Public bathhouses were even more popular in Japan before the war than they are today, with families, men, women and children gathering to bathe and socialise for many hours. Whilst legislation passed by the Tokugawa shogunate in the 19th Century and reinforced by the American Occupation forces in the 1950s insisted on the segregation of men and women, Hamaya’s enduring fascination with bathhouses saw him visit several old fashioned establishments which continued to turn a blind eye to mixed bathing. Both onsen (baths fed by natural hot-springs) and sentō (with artificially heated water) remain very popular all over Japan today, where many bathhouses boast regional health benefits particular to their local water supply.
This particular image was taken in 1957 in Sukaya, a town in northern Japan’s Aomori prefecture. It shows the female section of a traditional bathhouse. It is a beautifully composed picture and one can almost hear the fountain of warm water cascading down the neck of the central figure. Hamaya also made another wonderful picture of a bathhouse in his seminal book Snow Country, which shows a traditional bathhouse with complete families bathing together.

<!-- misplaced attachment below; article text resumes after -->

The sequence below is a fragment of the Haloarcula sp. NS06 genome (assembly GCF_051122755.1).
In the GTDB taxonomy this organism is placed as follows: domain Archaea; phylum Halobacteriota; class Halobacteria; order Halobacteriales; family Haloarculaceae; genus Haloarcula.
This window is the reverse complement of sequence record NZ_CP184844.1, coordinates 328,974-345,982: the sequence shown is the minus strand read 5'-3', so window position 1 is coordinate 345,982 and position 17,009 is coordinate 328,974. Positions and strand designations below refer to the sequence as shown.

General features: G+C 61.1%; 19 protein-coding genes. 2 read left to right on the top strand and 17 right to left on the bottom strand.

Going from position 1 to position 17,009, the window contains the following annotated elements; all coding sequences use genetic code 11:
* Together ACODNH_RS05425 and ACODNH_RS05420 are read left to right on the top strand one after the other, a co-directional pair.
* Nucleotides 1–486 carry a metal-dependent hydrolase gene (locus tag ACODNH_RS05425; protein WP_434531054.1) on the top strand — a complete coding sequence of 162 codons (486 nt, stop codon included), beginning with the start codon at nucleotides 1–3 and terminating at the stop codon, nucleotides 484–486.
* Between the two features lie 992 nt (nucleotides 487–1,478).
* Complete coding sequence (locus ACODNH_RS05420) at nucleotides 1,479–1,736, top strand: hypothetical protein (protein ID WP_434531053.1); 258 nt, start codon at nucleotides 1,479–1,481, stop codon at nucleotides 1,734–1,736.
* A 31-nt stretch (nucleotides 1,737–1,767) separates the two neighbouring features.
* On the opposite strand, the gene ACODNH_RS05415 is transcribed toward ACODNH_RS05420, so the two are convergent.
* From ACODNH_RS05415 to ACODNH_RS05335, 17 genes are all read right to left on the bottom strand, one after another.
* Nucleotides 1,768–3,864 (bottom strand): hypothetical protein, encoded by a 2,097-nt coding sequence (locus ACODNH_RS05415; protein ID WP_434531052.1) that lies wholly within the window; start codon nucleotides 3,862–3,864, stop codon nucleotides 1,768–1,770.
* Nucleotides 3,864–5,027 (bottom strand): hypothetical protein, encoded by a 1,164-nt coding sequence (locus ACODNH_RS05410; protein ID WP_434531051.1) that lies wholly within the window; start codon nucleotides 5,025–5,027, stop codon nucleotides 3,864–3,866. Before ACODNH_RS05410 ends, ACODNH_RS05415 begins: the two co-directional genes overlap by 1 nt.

Born and raised in Tokyo, Hiroshi Hamaya (1915 - 1999) is considered to have been one of the most eminent Japanese documentary photographers of the 20th century. Working as an aeronautical photographer and a freelance contributor to magazines during the 1930s, Hamaya began his career documenting his hometown from the sky and the streets. An assignment in 1939 saw Hamaya travel to the rural coast of the Sea of Japan, where he became interested in documenting the traditional customs of its people and the austere environment of the region. Over the next two decades he recorded life in remote coastal prefectures, developing a more humanist, ethnographic approach toward photography. In the early 1950s Hamaya settled in the seaside town of Ōiso, where he began to review his body of work and put together his first photobooks.
Later in his career, Hamaya would return to the sprawling urban labyrinth of his youth, to chronicle Tokyo's massive demonstrations against the renewal of the US-Japan Security Treaty (ANPO) in 1960. The resultant photobook, Record of Anger and Grief (1960), would become one of the most famous examples of Japan's post-war visual culture of protest. Aside from his political reportage photography, Hamaya completed a series of landscapes, travelling within Japan and abroad: "I came to realize that natural features in Japan, like the nature of its people, were extremely diversified and complex. I intended to investigate this conclusion with my own eyes."
Hamaya was the first Japanese photographer to join Magnum, and his work was amongst the only Japanese contributions to Edward Steichen’s groundbreaking photography exhibition, ‘The Family of Man’ (1955). More recently, his accolades include the Master of Photography Award from the International Centre of Photography, New York (1986) and the Hasselblad Award. (1987). His works are included in renowned private and public collections worldwide, and he was recently honoured with a two-man show at the J. Paul Getty Museum, Los Angeles (2012).